THE FOUNDATION THEN AND NOW

The Cambridge Community Foundation was one of the first community foundations in the nation, established to make a difference in the lives of Cambridge residents. Created in 1916 to serve as a vehicle for local giving and to address local needs, the Foundation has expanded its commitment to the power of philanthropy and to civic leadership over the past century.

A founding gift from cattleman Jonathan Maynard Parmenter was dedicated to college scholarships, and has since enabled generations of students to study at Harvard College.

As the Foundation’s endowment grew through gifts and bequests, it expanded its range of activity. Since the 1950s, organized grantmaking to support nonprofit organizations has steadily increased. Last year, the Foundation awarded $1.7 million in grants to nonprofits and scholarships. That support has also grown more strategic over time, focused on long-term impact and addressing critical community needs.

Today Cambridge stands as an epicenter of a global innovation economy. Yet many residents continue to struggle, and there are unintended consequences of our growth: escalating real estate costs, increases in evictions and homelessness, and loss of the middle class. Too many youth grow up ill equipped to thrive in the very economy that drives the city and the region.

To address these critical challenges, the Foundation works to support systemic change for shared prosperity, social equity, and cultural richness. Help us protect our city’s time-tested values. We need community participation to help Cambridge be a diverse, inclusive, and vibrant city for all.

OUR TIMELINE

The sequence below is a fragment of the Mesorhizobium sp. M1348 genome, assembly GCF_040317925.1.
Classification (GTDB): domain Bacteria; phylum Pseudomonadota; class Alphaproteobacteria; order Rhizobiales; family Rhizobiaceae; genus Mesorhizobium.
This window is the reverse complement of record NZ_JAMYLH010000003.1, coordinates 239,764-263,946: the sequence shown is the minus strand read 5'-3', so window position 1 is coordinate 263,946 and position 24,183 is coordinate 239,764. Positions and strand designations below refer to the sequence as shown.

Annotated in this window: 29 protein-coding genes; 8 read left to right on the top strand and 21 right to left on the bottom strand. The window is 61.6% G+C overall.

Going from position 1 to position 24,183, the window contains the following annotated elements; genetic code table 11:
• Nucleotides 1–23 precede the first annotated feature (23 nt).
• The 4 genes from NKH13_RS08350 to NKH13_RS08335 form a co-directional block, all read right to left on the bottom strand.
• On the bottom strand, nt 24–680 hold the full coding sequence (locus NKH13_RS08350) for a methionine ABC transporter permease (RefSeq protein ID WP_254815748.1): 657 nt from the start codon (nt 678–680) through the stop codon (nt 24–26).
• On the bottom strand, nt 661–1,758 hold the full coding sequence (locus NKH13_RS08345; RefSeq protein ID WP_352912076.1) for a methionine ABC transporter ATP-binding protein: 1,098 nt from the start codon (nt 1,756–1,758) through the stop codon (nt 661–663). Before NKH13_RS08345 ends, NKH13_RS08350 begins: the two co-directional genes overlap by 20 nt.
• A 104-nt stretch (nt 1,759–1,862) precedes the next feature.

1916 - FOUNDATION ESTABLISHED The Cambridge Foundation, one of the first community foundations in the U.S., is established as a community trust by the Harvard Trust Company “for the purpose of assisting citizens of Cambridge and others in providing for wise and general charity.” The first bequest, the Parmenter Fund, is established to provide scholarships for needy students. Continue Reading 1931 - COMBINED FUND ESTABLISHED The first Combined Fund is established so that, in addition to starting a fund, donors have the option of giving a gift of any size that is pooled so that it can be “invested with economy” and grants can be disbursed at the discretion of the Distribution Committee, which consists of “Cambridge citizens who are chosen for their knowledge of philanthropic affairs and community needs.” Continue Reading 1938 - COLLABORATION IS FORMED The Cambridge Foundation and Cambridge Community Services (the local Red Feather agency / community chest) form a collaboration to support programs of agencies serving the community. Continue Reading 1954 - PUBLISHED FIRST ANNUAL REPORT The Cambridge Foundation publishes its first annual report, reporting to the public on its stewardship of funds totaling $627,000 and grants awarded in Early Childhood Services: $550; Youth Services: $4,925; Senior Services: $350; Community Services: $3,500; Emergency Outreach: $903; in addition to $19,765 in scholarships awarded by the Parmenter Fund. Continue Reading 1964 - ENDOWMENT EXCEEDS ONE MILLION DOLLARS The Cambridge Foundation’s endowment exceeds $1 million. Continue Reading 1966 - GRANTS AWARDED Grants awarded in Early Childhood Services: $2,705; Youth Services: $7,630; Senior Services: $1,865; Community Services: $14,523; Emergency Outreach: $900. Continue Reading 1976 - GRANTS AWARDED Grants awarded in Early Childhood Services: $3,650; Youth Services: $13,500; Senior Services: $2,207; Community Services: $15,300; Emergency Outreach: $1,000; Arts and the Environment: $750. Continue Reading 1986 - COMMUNITY ADDED TO NAME “Community” is added to the organization’s name in order to better describe the work of the Foundation. The mission of the Cambridge Community Foundation (CCF) is redefined: “To stimulate the establishment of endowments to serve the local community now and in the future. To address community needs by providing leadership and resources.” Grants awarded in Early Childhood Services: $9,500; Youth Services: $43,800; Senior Services: $12,732; Community Services: $32,200; Emergency Outreach: $14,000; Arts and the environment: $2,500. Continue Reading 1991 - CELEBRATES 75TH ANNIVERSARY The Cambridge Community Foundation celebrates its 75th anniversary. Mayor Alice Wolf proclaims a week in May as “Cambridge Community Founda- tion Week” commemorating 75 years of service to the community and honoring CCF supported agencies. CCF becomes fiscal agent for the Kendall Community Group, a unique business-community collaboration between corporations in Kendall Square and human service agencies designed to support local youth programs in Area 4. KCG’s mission is to provide financial, in-kind, and volunteer support to the Community Art Center, the Margaret Fuller Neighborhood House, and Tutoring Plus of Cambridge, as Continue Reading 1992 - CONVENER OF CAMBRIDGE FUNDERS CCF becomes the convener of Cambridge Funders, which provides an opportunity for Cambridge private and corporate foundations, universities, and banks to network, share ideas on grant making and explore collaborative possibilities while building a broader base for community understanding and philanthropy. Cambridge’s selection as one of the “100 Best Communities for Young People” and recognition of the Let’s Talk campaign by the National Association of County and City Health Officials reinforced the potential for such teamwork. Together we were making a difference to the City’s most vulnerable learners, not to Continue Reading 1993 - FIRST EXECUTIVE DIRECTOR The Cambridge Community Foundation hires its first full-time executive director, after many years of sharing staff with Cambridge Community Services, in order to increase its effectiveness in providing financial support to the City of Cambridge. Continue Reading 1996 - GRANTS AWARDED Grants awarded in 1995–1996 in Early Childhood Services: $10,500; Youth Services: $45,000; Senior Services: $13,160; Community Services: $40,000; Emergency Outreach: $26,500; Arts and the Environment: $9,500. Continue Reading AGENDA FOR CHILDREN DEVELOPED The Cambridge Community Foundation, along with various city departments and over 80 neighborhood groups collaborate in the development of the Agenda for Children. The first goals of this initiative are to promote literacy among children and their families and to assure youth access to supervised activities in nurturing Continue Reading 2001 - AGENDA FOR CHILDREN PLEDGED CCF pledges $100,000 per year for five years to support the Agenda for Children’s out-of-school time and early childhood literacy initiatives. Continue Reading 2002 - LEADERSHIP FUND ESTABLISHED The Leadership Fund is established to provide ongoing support to the Foundation’s administration. Its purpose is to provide the financial resources to ensure CCF’s lasting role as an institution essential to the well-being of Cambridge. Continue Reading 2006 - GROWING BY LEAPS AND BOUNDS The Cambridge Community Foundation has grown leaps and bounds from its modest beginnings. In the past 10 years alone the Foundation has experienced growth of over 150% to the endowment (currently $19.3 mil- lion), and 128% in grants (currently $666,444 from 60 funds) with over 183 agencies served. Grants awarded in 2005–2006 in Early Childhood Services: $58,500; Youth Services: $243,200; Senior Services: $34,466; Community Services: $148,440; Emergency Outreach: $77,500; Arts and the Environment: $62,000. CCF continues to increase its role as a support for Cambridge-serving organizations, a convener of coalitions that identify Continue Reading 2015 - LONGTIME CCF DIRECTOR HONORED About 280 supporters and community leaders gathered last month to honor Bob Hurlbut, Executive Director of the Cambridge Community Foundation (CCF), who has announced his retirement after 21 years. The May 13 tribute at the Microsoft NERD Center raised around $220,000 in support of the newly launched Hurlbut Legacy Fund for Cambridge. “I was overwhelmed and it has been my good fortune to work with so many good people in Cambridge – agency heads, donors, and those who really care about the city,” Bob Hurlbut said. “It is they who deserve Continue Reading 2015 - GEETA PRADHAN NEW FOUNDATION PRESIDENT   The Board of Overseers of the Cambridge Community Foundation has named Geeta Pradhan to be its president.  She comes from the Boston Foundation, where she oversaw community impact and grantmaking in Education, Health, Jobs, Housing & Neighborhoods and the Arts. Pradhan also played a leading role in a range of initiatives and collaborative ventures, including work on the Fairmount Corridor Initiative, a project on a grand scale which seeks to create greater opportunity for Boston’s low-income neighborhoods by improving transit access as well as housing and community economic development through the arts, entrepreneurship, Continue Reading